Visitors are fascinated by a model of the Boeing 737-700 jet displayed at the Asian Business Aviation Conference and Exhibition in February 2020
Oil prices may or may not have peaked with July’s record cost of crude just below US$150 a barrel, dropping to US$115 in early August and then, who knows? Airlines are still frantically looking for ways to shed costs by cutting weight and in-flight amenities while regaining revenues by increasing fuel surcharges. So does own a business jet make sense?
“With Asia on the cusp of unprecedented growth, the need for business aviation is great. Business leaders, government officials, and consumers can meet those demands more effectively through the use of business aircraft.”
Self-serving or not, it’s still true. It was true last year, too, when the organization’s brochure contained the identical statement. It’s been true for a while and will continue to be so, but though there has been progressing in terms of business aircraft sales in the region, the much-anticipated avalanche of orders has yet to happen.
Growing need Unlike the United States, and to a lesser extent Europe, Asian business people and corporations just don’t seem so air-minded. A large part of this is logical: for many years, most industries in Asia have been located close to – or at least within reasonable reach of – major cities. Scheduled airline services have been more than adequate and cost far less than those of owning and operating even a small business aircraft.
Needs have changed. Developing economies have pushed industries further afield, increasing traveling times and turning what should be quick visits into major expeditions. And the age of mass travel has turned what used to be a relatively luxurious and relaxed outing into an unpleasant and often hectic experience.
So why not switch to using business aircraft? Some Asian businessmen and companies have done just that in recent years, as witness the crowded business aircraft ramp in Hong Kong in February. Where in earlier years, the HKBAC was more than often empty, with only one or two aircraft gracing its modern facilities, this year, there were 22 aircraft present, including three parked in the hangar.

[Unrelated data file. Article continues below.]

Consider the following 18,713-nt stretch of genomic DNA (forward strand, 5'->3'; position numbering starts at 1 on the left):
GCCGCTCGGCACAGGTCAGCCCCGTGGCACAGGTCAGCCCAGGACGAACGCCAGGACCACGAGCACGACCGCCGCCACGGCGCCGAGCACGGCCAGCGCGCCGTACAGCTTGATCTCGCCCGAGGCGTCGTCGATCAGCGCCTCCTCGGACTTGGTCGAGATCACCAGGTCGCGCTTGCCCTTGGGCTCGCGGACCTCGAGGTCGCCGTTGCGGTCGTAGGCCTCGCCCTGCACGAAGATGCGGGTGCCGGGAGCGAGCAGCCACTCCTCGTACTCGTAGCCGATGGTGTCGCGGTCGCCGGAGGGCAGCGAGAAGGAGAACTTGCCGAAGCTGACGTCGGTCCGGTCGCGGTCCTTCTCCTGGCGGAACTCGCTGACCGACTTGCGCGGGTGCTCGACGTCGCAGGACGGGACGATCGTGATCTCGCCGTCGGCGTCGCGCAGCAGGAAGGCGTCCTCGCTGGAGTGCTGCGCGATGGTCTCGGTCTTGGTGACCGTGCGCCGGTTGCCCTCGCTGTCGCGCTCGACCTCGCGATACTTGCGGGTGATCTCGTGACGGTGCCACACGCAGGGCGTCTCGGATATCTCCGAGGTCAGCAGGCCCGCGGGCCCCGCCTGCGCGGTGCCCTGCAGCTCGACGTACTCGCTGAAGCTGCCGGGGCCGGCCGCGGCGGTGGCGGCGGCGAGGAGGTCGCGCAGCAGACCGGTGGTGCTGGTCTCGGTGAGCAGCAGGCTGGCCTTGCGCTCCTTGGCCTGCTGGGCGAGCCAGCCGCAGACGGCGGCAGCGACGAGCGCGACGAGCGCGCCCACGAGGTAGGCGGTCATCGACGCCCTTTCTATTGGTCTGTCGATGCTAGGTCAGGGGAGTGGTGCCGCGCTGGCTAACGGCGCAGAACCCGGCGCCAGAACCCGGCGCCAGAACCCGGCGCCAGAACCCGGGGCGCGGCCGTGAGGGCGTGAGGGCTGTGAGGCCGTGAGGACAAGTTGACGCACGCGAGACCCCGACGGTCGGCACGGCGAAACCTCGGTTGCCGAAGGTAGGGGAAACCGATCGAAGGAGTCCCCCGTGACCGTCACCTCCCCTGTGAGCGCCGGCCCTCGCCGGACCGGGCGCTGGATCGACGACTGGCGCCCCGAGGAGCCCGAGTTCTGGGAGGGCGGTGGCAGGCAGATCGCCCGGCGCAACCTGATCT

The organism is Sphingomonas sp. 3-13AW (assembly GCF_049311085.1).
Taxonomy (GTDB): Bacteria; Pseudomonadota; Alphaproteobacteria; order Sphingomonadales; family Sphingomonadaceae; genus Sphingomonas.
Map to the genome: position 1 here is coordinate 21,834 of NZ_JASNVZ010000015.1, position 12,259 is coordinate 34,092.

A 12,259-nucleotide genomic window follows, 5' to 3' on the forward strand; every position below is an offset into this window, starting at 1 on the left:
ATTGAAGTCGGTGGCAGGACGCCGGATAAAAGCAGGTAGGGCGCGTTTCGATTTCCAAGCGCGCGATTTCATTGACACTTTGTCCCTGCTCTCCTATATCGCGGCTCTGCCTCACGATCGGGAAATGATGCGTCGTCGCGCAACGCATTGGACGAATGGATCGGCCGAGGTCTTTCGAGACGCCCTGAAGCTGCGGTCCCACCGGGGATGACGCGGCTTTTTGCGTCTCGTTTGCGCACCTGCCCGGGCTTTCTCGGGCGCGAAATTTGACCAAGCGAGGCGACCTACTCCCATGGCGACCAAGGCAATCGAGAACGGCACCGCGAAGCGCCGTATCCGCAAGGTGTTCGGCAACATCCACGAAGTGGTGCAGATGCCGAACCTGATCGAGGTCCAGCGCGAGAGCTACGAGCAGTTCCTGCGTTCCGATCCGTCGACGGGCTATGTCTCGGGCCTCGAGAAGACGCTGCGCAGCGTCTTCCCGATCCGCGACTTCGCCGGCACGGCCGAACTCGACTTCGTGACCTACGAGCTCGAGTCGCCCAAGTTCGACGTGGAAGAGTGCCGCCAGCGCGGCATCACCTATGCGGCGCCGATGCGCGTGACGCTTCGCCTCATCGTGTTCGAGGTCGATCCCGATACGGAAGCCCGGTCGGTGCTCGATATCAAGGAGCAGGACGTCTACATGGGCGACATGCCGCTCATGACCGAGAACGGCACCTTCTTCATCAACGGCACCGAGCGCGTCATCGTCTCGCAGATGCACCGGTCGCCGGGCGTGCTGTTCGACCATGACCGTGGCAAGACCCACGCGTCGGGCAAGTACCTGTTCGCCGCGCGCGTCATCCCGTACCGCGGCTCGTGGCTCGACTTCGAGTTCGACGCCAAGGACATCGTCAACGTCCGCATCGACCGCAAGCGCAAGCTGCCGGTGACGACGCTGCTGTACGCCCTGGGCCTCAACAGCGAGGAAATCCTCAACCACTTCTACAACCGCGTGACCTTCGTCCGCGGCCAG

Not all these aircraft are Hong Kong residents.
Some are based in Macau, which is a cheaper base for a private jet, and others were flown to Hong Kong, especially for the show. But the fact that so many were shown at all indicates the level of optimism that pervades the industry. With developments continuing apace in China, Hong Kong and Macau are obvious gateways from which to access places in the Mainland that are not necessarily easy to reach via airlines.
Not cheap At its most basic level, it’s a trade-off of executive time versus expense.
A medium-sized corporate jet made by the United States’ Cessna, Gulfstream and Hawker Beechcraft, Canada’s Bombardier (which also owns Learjet), France’s Dassault or Brazil’s Embraer and seating, say, eight to 12 passengers, will cost anything from US$20 million to US$40 million. Assuming usage of, say, 500 flying hours a year (figure this as perhaps one Hong Kong-Beijing return trip per week with some hours leftover), this will cost anything from US$2 million to US$3 million a year to run (crew, fuel, insurance, navigation and airport charges, maintenance and so on). It’s not cheap.
At the upper level, owners of corporate jets are people or companies so wealthy that running costs are not an issue.
Many of these owners are in the Middle East and run private versions of airliners. These range from the Airbus Corporate Jet, based on the A320 airliner family, and the Boeing Business Jet, derived from the Boeing 737 family, up to special versions of the Boeing 747 and the biggest of them all, the Airbus A380. These cost anything from US$45 million for a Boeing Business Jet to US$320 million for the A380 (one has been ordered for delivery some years hence). The price is largely set by how much luxury the owner wants in the aircraft.
Numbers of orders are usually vague, and the identities of individual owners are often closely guarded. Privacy is one reason: personal security is another. One Airbus Corporate Jet is owned by a Hong Kong individual, and another has ordered a private A350, Airbus’s latest offering that will fly in a few years’ time. For some years, the only Asian private jet whose owner has been widely acknowledged is a Boeing 757 owned by the Sultan of Brunei.
Overlapping with the basic level and intruding into the area adjacent to the upper level is the fleet of jets available for charter. Some are from charter companies in Hong Kong such as Metrojet, with Gulfstreams and a Bombardier Challenger; Swiss Jet Aviation and TAG Aviation, which this year set up a Hong Kong office to manage its own and other owners’ aircraft; and the United States’ TWC Aviation, which is a joint venture with Japanese ground handling company JAS has based two Gulfstream corporate jets in Hong Kong.
Group ownership These and other operators run charters on demand, either with their aircraft or by leasing out aircraft they manage for private owners so that the owners can offset some of their costs via charter income. There are also schemes such as NetJets, via which individuals can pay to join group ownership of an aircraft and become entitled to a certain amount of flying time per year.
There are still obstacles in Asia: obtaining permits for flights can take time, short, direct flights can become longer because of airway constraints, operators must use large airports that charge high fees because there are very few if any private airports with adequate safety cover or runways. But it’s getting better as authorities and users become used to corporate aviation, and the fact that the ABACE continues to grow each year indicates that there’s a real market and it’s developing faster.